September mornings forever remind me of traveling around Europe when I was a lass. I pulled out my scrapbook from that trip this morning. I haven't looked at it in ages. Photo taken in September of 1990, in Berlin, when I was twenty-one.

Town and Country

comments: 82















We've been here and there. Ramblers and loungers. A nice mix for me. A little bit of home and a little bit of away for a day. Then home by dinner. Late-summer sunlight. Fields and furrows. Gray layers of light over fuzzy blue hills. Cold mornings and cold water. Regiments of geese fly low over the river, right above our heads. They thread their ways upstream, stopping to rest just beyond the rapids. Four eagles circle high in the clear, sharp light, talking to each other. Yellow leaves flashed silver as they fell. My body warmed the shallow pool of river water in my chair. I dared not move lest I chill it again. He examined stones and skipped rocks the size of salad plates. A river crayfish tried to git me. I insisted it was lobster. But Andy saved me. I have certain fears: going into banks, vinegar, wet cat food (disgusting beyond belief), crustaceans. He does his best, as always. Helping me always. My dear love.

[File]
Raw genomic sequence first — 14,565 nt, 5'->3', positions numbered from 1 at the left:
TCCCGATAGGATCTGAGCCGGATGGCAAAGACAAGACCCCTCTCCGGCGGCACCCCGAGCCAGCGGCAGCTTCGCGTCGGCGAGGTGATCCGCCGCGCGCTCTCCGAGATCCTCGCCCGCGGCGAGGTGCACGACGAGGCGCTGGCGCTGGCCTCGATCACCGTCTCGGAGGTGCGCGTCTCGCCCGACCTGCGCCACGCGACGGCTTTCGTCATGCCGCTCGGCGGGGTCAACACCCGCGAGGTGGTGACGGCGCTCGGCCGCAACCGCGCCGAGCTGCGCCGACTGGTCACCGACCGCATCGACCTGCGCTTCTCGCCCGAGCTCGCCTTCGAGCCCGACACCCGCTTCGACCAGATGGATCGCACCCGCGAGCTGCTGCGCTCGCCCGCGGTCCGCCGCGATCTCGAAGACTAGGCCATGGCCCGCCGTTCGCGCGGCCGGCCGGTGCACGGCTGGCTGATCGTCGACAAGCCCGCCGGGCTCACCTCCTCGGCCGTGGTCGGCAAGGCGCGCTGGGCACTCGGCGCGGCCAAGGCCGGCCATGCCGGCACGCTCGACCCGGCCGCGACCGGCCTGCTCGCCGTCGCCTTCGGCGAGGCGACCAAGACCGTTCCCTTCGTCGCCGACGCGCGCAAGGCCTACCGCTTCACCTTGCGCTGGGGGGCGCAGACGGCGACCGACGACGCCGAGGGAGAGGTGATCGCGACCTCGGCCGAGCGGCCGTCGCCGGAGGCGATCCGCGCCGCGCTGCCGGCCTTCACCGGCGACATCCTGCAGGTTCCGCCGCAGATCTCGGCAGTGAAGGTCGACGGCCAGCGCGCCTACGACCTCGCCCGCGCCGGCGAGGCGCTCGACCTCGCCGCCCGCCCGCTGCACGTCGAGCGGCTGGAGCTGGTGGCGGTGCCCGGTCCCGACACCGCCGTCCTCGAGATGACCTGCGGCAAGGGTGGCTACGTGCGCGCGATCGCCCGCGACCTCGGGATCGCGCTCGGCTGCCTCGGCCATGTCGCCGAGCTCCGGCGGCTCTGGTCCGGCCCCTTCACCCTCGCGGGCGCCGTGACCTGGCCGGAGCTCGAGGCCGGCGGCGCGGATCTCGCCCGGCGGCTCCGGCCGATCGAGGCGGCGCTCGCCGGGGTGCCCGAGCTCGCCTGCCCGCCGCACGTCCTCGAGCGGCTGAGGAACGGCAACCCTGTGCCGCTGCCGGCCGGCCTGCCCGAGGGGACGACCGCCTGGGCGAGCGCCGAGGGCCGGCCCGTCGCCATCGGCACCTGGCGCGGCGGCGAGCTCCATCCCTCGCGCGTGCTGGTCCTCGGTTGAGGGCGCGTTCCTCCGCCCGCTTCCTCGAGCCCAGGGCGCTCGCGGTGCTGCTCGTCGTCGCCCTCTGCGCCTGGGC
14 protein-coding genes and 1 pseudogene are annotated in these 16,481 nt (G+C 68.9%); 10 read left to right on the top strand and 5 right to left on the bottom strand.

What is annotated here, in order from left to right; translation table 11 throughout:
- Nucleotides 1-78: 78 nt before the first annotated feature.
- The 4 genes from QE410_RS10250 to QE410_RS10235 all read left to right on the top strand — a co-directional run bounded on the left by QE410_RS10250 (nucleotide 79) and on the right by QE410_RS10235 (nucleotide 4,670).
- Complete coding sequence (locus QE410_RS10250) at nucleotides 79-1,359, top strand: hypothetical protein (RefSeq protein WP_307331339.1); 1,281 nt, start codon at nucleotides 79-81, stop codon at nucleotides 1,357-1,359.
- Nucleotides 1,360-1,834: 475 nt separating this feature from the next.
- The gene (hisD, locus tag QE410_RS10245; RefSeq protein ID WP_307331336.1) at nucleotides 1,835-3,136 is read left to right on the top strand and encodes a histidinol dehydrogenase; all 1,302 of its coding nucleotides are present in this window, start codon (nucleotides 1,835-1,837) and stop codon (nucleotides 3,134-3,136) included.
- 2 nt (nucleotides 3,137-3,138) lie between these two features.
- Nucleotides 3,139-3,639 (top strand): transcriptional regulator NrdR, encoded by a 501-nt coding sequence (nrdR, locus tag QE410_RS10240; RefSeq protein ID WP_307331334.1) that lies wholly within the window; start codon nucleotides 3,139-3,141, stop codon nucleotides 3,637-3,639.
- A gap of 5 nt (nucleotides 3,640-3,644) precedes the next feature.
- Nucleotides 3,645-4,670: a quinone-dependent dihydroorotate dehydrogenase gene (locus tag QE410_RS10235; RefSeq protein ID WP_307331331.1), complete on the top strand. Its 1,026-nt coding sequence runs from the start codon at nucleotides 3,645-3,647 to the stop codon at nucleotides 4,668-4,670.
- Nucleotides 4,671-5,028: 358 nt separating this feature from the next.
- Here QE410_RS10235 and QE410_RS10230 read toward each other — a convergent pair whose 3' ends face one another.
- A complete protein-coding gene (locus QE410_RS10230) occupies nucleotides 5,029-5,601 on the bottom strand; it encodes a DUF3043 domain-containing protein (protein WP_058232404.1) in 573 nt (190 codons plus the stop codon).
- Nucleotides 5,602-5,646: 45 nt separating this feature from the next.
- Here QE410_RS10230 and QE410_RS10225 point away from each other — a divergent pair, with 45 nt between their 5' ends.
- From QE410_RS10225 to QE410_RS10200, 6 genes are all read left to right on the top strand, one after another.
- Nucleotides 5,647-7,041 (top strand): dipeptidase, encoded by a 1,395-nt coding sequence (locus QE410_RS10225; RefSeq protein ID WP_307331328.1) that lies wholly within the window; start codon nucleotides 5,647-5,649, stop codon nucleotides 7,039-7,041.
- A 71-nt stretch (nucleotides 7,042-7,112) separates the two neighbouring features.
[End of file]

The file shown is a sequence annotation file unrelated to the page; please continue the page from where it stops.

Thank you thank you — for all of your orders, and your kindest words about the new ornaments and the new shop, and all of your gentle kindnesses, and constant generosity, and sweetness here all summer, and always. I feel raggedly sensitive lately, in good ways and difficult ways. I'm disheveled and flushed, a purple and smudgy September plum, ready to bust and ooze at a light touch, taking things personally, and I'll take your kind words personally, too. I'm grateful for them, more than you'll know.

Monday. He picked lavender for me while I sat in an old metal lawn chair with a poufy cushion and ate a chocolate ice-cream cone. Bees and butterflies rushed the blossoms, so many it felt like a fairy meadow. Harvest ball. There was a box where you put your five dollars for a bouquet. A broken-down shed. An ancient apple tree. Across the field, a wooden house. Once I was in the chair I felt like the field felt: tired, wilted, relieved. Four o'clock. Nothing else needed, then, beyond his quiet company and the holy, golden sunlight. How grateful I am for all these things.

In Early Evening

comments: 141